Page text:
Do A Cost/Benefit Analysis
Simply choosing a new technology on the basis of whether it fits the needs of your practice could ultimately prove to be a mistake if the cost of purchasing and implementing the technology exceeds the potential benefit. An example might be in the selection of a copier with multiple function capabilities for the office. If you are looking for a copier (as an example) that can act as a scanner, printer and copier, but you do not necessarily need a full-featured collator, but the company that approached you has all those functions you need in a product that includes functions you do not need, you could ultimately be paying substantially more than necessary.

There are also other potential pitfalls. One company recently purchased a large copier with a fancy collator because the other features of the machine matched what they needed. They ended up paying more, but the machine gave them problems. Ironically, it was the collator that caused mechanical troubles, which in turn slowed down office operations while it awaited repairs. The cost might not be readily apparent, but over time, this lack of efficiency could cost the firm a lot.

Financial advisory firms should perform a cost/benefit analysis on their existing equipment at least annually to determine if the equipment is costing them more money than necessary. An example could be found in older printers that may use substantially more ink than newer machines. While you might think that ink costs are not that much compared to the cost of a new printer, you might be surprised at how much you pay for ink over the course of a year (particularly in a busy office).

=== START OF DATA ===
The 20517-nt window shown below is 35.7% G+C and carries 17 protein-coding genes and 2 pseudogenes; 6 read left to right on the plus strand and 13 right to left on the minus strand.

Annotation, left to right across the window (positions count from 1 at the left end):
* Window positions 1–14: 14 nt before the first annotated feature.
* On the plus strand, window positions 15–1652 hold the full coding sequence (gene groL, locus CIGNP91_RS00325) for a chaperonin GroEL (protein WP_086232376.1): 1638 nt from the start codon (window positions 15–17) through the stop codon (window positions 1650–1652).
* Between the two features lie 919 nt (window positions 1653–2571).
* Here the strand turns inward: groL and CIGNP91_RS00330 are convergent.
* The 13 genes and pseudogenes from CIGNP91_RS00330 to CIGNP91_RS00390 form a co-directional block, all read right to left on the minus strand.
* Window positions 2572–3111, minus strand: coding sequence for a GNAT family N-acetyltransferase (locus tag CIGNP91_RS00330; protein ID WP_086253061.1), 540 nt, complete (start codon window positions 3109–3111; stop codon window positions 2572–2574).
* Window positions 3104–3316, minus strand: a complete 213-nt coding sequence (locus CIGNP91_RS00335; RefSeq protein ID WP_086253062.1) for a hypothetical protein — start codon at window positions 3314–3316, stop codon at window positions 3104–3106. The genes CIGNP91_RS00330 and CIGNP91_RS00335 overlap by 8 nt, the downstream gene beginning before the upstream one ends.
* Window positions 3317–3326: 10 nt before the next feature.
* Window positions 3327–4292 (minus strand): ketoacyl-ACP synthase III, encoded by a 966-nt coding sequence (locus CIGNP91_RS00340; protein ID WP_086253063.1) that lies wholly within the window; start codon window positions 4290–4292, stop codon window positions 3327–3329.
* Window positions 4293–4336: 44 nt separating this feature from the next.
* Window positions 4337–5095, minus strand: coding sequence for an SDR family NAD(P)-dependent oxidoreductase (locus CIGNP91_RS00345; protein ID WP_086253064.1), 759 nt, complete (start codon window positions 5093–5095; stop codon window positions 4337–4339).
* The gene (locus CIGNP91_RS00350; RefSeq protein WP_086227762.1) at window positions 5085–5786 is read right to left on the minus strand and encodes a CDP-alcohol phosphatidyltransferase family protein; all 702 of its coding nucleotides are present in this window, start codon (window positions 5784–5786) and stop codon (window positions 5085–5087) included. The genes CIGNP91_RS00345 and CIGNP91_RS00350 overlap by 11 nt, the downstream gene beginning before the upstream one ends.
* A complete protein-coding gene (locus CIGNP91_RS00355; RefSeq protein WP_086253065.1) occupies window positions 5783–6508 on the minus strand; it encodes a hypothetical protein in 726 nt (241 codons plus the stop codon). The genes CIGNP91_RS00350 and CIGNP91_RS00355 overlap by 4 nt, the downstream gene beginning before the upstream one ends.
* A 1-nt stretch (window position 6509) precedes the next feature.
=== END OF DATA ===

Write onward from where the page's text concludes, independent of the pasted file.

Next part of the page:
Recently, a firm abandoned their expensive server and opted for a remote, cloud-based server. The cost of the server was $600 per month for tech support and about $9,000 every three years for a new server (faster, bigger capacity, etc.). The cloud-based server will cost this firm around $900 per year and will not require local tech support. The savings in this case will be close to $10,000 per year. And there is an added advantage of remote access with local computer syncing capabilities. This is a perfect example of why a cost/benefit analysis should be done.

Prepare Your Staff
One of the most glaring mistakes that financial practices make when it comes to new technology is the failure to involve staff in the decision process. Acceptance of new ways of doing things in the office is much more likely to be successful when the people being asked to implement the change have a hand in what that change would be. Simply ignoring the perspectives of your employees could prove to be a tragic mistake and a colossal waste of time and money. And even more costly could be the loss of respect from those same employees who were forced to accept a change they had no hand in creating.